Old-crop corn export sales tumbled 64% to a market-year low of 10.9 million bu. in the latest week, and new-crop business was even worse -- with a net reduction of 2.17 million bu. -- as cancellations by Japan more than offset new sales, the U.S. Department of Agriculture said on Thursday.
Soybeans had a better week, with old-crop sales up 20% from a week ago at 14 million bu., and new-crop sales of 2.6 million bu. were more than four times larger. The sales for both years matched trade forecasts. Unknown destinations, Japan and Bangladesh led old-crop buyers, while China and Japan bought the new crop.
Wheat sales also were down, with a net reduction in old-crop business.
The declines in corn and wheat sales last week may be due to May Day holidays in a number of countries then, said Bryce Knorr, Farm Futures senior grain analyst.
“South Korea didn’t show up on the tally sheet. Normally, the feed mills there buy right before and right after major USDA reports,” Knorr said of the corn. “They bought a little early this time around, so the sales came through the last week of April."
Old-crop wheat had a net reduction of about 890,000 bu. as cancellations outnumbered new sales, but the focus is on the new crop year, which starts in three weeks. New-crop sales of 10 million bu. were about half of the previous week’s, with China, Mexico and unknown destinations as the leading buyers.
In corn, the old-crop sales were led by Mexico, Japan and Venezuela, with cancellations led by unknown destinations, Guatemala, South Korea and El Salvador. In the new crop, Nicaragua was the buyer, while Japan cancelled a large amount.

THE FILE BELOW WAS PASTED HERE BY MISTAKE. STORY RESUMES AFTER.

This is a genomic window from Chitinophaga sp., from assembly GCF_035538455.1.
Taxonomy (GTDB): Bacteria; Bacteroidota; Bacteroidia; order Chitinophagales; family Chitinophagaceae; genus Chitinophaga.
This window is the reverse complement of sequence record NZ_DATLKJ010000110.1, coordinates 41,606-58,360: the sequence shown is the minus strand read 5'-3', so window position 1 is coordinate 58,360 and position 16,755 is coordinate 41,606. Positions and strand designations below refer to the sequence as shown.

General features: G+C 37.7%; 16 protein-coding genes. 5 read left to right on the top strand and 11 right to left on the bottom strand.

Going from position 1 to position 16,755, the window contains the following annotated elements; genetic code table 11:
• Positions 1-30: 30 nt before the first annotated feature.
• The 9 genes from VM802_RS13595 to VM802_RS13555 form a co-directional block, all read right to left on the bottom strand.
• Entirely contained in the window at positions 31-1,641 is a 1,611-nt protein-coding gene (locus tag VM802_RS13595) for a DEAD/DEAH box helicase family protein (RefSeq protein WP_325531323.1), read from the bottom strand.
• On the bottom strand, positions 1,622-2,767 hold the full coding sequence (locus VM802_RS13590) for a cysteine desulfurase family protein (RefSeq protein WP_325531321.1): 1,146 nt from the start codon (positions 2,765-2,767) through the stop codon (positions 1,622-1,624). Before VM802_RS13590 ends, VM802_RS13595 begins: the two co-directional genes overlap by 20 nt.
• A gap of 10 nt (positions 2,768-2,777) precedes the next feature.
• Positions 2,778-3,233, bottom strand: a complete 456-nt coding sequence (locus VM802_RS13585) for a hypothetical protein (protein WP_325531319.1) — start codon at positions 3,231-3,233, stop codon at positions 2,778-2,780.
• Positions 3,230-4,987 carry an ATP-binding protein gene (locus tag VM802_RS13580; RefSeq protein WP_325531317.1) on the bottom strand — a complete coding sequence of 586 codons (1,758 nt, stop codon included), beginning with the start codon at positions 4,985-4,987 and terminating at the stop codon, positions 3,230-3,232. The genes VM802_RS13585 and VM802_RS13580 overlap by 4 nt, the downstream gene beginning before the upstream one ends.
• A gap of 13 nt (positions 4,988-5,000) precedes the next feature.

In Chicago, Ill., corn futures dropped about a penny after the export report to close the overnight session 2 cents lower in July and 2.25 cents lower in September. Soybeans trimmed gains after the report, with July closing up ¾ cent and August up 1 cent.
Chicago Board of Trade May soft red winter wheat futures moved a fraction lower after being a fraction higher, with July and September both ½ cent lower at the close. Kansas City, Mo., July hard red winter wheat dropped about a penny to close 1 cent lower and September 1.25 cents lower.
Soybean meal export sales of 137,100 metric tons were up 32% from the previous week and matched trade forecasts. The Philippines, Colombia and Panama led buyers. New-crop business of 24,700 metric tons went to Mexico.
Soybean oil sales of 29,000 metric tons were more than double the prior week, with unknown destinations, Jamaica and France the leading buyers.
Sorghum sales of nearly 79,000 million bu. were down sharply from a week ago and were led by China and Japan.